SHEBOYGAN -- Sheboygan police on Labor Day, Monday, September 5th closed South Pier as a result of a Beach Hazards Statement issued by the National Weather Service.
The Beach Hazards Statement would remain in effect until 11:00 p.m. Monday for Ozaukee and Sheboygan counties.
Officials put up barricades at South Pier, hoping to deter people from going out onto the pier.
Sheboygan police advised swimmers at beaches to use extreme caution as there was a high risk of strong currents.
The second Matthew Theobald and his friends heard the National Weather Service's warning on Labor Day, they drove two hours from Madison to Sheboygan to surf.
"The bigger the better, really," Theobald said.
But near South Pier, the waves were drawing a different kind of crowd.
"When the waves are crashing like that -- it's a death wish. Seriously. A death wish," Bob LaFave said.
LaFave and others watched in horror as a man ignored police and city officials encouraging him to stay off South Pier because of the dangerous conditions.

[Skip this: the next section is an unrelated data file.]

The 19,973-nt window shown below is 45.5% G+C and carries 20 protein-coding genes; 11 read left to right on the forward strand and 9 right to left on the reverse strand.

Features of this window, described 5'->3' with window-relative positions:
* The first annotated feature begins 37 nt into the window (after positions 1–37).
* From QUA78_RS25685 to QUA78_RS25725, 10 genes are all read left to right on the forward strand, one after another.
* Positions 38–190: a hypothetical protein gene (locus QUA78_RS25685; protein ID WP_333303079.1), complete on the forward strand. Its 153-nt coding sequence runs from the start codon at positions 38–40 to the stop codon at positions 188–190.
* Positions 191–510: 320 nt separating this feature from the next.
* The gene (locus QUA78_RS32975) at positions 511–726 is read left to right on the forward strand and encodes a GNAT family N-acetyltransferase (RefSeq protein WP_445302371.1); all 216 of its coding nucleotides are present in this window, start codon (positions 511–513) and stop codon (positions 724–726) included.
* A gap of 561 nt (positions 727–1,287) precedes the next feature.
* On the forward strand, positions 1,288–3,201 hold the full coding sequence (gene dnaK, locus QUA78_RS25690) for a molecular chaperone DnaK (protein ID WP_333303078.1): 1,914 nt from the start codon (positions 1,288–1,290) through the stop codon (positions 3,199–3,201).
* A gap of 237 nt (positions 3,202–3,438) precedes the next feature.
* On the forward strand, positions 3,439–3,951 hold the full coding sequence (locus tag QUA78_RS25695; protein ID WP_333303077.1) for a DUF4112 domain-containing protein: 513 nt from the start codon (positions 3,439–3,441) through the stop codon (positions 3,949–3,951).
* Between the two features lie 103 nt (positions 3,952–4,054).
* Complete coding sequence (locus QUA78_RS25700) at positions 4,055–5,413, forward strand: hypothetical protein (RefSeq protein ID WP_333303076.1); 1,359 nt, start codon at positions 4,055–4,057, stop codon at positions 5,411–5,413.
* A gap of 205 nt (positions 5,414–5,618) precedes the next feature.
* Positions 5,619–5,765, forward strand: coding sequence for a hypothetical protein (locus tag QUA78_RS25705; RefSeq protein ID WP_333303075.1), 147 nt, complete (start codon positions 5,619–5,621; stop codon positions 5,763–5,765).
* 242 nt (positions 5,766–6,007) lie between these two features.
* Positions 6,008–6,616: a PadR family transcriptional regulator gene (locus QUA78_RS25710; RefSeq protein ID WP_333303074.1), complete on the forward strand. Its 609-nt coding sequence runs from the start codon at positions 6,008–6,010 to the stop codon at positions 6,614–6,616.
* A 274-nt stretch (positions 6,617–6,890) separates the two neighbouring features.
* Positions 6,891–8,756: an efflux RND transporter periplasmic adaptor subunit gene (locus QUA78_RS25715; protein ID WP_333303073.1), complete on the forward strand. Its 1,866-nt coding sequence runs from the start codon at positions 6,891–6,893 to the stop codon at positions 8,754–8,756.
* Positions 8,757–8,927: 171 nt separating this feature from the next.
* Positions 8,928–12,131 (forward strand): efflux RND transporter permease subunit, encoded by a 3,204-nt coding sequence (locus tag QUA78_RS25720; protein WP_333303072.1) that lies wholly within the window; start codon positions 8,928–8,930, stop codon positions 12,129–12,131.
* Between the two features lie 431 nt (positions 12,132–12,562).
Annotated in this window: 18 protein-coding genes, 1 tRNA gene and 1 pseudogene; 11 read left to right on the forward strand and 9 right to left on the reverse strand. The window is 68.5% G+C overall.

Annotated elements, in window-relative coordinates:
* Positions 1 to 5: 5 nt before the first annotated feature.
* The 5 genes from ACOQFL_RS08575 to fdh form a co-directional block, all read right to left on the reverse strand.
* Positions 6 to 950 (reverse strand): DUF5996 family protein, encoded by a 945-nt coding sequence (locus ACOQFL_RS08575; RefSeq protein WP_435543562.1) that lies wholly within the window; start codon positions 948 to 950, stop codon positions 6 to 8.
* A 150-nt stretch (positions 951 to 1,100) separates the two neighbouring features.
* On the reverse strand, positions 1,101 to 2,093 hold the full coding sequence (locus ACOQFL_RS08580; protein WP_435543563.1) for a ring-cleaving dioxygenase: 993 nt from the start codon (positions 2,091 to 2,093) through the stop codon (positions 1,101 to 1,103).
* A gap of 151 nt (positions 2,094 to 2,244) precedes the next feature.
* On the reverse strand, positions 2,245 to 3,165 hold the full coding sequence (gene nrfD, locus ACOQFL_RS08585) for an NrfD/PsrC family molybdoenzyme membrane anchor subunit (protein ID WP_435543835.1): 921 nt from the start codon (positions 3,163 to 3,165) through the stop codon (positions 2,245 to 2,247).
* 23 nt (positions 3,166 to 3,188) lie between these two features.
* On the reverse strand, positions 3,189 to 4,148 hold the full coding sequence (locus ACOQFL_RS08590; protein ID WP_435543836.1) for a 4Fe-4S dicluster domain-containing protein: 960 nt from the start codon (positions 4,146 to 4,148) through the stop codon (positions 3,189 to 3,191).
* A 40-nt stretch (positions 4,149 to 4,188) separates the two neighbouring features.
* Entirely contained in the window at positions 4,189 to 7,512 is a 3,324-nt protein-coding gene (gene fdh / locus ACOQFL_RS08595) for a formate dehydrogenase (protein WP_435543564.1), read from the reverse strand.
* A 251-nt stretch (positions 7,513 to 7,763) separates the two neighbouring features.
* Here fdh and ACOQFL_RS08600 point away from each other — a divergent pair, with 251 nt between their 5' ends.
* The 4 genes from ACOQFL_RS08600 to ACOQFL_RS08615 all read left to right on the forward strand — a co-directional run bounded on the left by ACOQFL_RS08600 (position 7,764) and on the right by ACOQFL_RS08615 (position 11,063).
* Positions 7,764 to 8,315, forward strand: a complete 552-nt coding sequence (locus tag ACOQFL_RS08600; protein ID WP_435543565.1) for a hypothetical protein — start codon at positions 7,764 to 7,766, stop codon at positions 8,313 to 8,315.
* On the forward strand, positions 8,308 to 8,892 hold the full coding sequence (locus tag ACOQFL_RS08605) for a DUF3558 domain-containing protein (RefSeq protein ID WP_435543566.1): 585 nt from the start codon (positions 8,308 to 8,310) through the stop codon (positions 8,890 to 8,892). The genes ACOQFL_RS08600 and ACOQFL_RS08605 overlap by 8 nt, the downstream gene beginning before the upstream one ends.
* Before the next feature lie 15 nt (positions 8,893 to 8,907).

"I don't want to watch a guy die!" LaFave said.
You may recall, three friends were thrown into Lake Michigan from South Pier by high waves back on July 17th -- and only one survived.
"We had two people -- two college kids lose their life. I don`t know if this guy never heard of it or if he thinks that`s not dangerous -- but that's foolish ," LaFave said.
Some who had heard of the drownings in July said closing down South Pier was an over-reaction.
"If you don`t have reason to go out there, don`t go out there -- but I don`t see it as highly dangerous," Mike Burnette said.
Officials asked of people choosing to swim in Lake Michigan on Labor Day to use caution, and swim at their own risk.
"As a kid as you knew to respect the lake, because it will take you, in a heartbeat," LaFave said.
Police weren't issuing tickets or arresting people for violating their orders to stay off South Pier Monday. The barricades were there in an effort to prevent any future tragedies.